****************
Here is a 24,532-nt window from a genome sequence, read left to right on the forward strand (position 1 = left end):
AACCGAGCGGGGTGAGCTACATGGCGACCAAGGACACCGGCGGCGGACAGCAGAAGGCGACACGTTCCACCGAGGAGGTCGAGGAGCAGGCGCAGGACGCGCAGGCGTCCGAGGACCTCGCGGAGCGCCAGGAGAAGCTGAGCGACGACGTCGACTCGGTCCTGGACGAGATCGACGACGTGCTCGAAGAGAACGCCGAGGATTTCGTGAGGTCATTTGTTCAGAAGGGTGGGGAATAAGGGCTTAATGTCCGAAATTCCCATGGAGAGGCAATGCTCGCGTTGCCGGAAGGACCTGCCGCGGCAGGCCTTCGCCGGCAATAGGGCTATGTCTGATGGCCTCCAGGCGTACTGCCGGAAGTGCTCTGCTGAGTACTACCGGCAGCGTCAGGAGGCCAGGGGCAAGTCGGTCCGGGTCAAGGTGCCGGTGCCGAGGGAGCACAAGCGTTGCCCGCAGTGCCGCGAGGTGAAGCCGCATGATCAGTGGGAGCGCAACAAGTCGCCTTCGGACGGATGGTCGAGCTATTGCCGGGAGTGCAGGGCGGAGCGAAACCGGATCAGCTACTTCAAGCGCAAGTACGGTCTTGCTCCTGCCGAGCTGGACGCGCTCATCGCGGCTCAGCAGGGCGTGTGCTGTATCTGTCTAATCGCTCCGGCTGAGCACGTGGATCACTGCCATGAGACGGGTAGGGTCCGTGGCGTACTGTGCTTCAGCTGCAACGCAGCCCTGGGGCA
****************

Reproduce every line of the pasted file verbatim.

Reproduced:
Here is a 24,532-nt window from a genome sequence, read left to right on the forward strand (position 1 = left end):
AACCGAGCGGGGTGAGCTACATGGCGACCAAGGACACCGGCGGCGGACAGCAGAAGGCGACACGTTCCACCGAGGAGGTCGAGGAGCAGGCGCAGGACGCGCAGGCGTCCGAGGACCTCGCGGAGCGCCAGGAGAAGCTGAGCGACGACGTCGACTCGGTCCTGGACGAGATCGACGACGTGCTCGAAGAGAACGCCGAGGATTTCGTGAGGTCATTTGTTCAGAAGGGTGGGGAATAAGGGCTTAATGTCCGAAATTCCCATGGAGAGGCAATGCTCGCGTTGCCGGAAGGACCTGCCGCGGCAGGCCTTCGCCGGCAATAGGGCTATGTCTGATGGCCTCCAGGCGTACTGCCGGAAGTGCTCTGCTGAGTACTACCGGCAGCGTCAGGAGGCCAGGGGCAAGTCGGTCCGGGTCAAGGTGCCGGTGCCGAGGGAGCACAAGCGTTGCCCGCAGTGCCGCGAGGTGAAGCCGCATGATCAGTGGGAGCGCAACAAGTCGCCTTCGGACGGATGGTCGAGCTATTGCCGGGAGTGCAGGGCGGAGCGAAACCGGATCAGCTACTTCAAGCGCAAGTACGGTCTTGCTCCTGCCGAGCTGGACGCGCTCATCGCGGCTCAGCAGGGCGTGTGCTGTATCTGTCTAATCGCTCCGGCTGAGCACGTGGATCACTGCCATGAGACGGGTAGGGTCCGTGGCGTACTGTGCTTCAGCTGCAACGCAGCCCTGGGGCA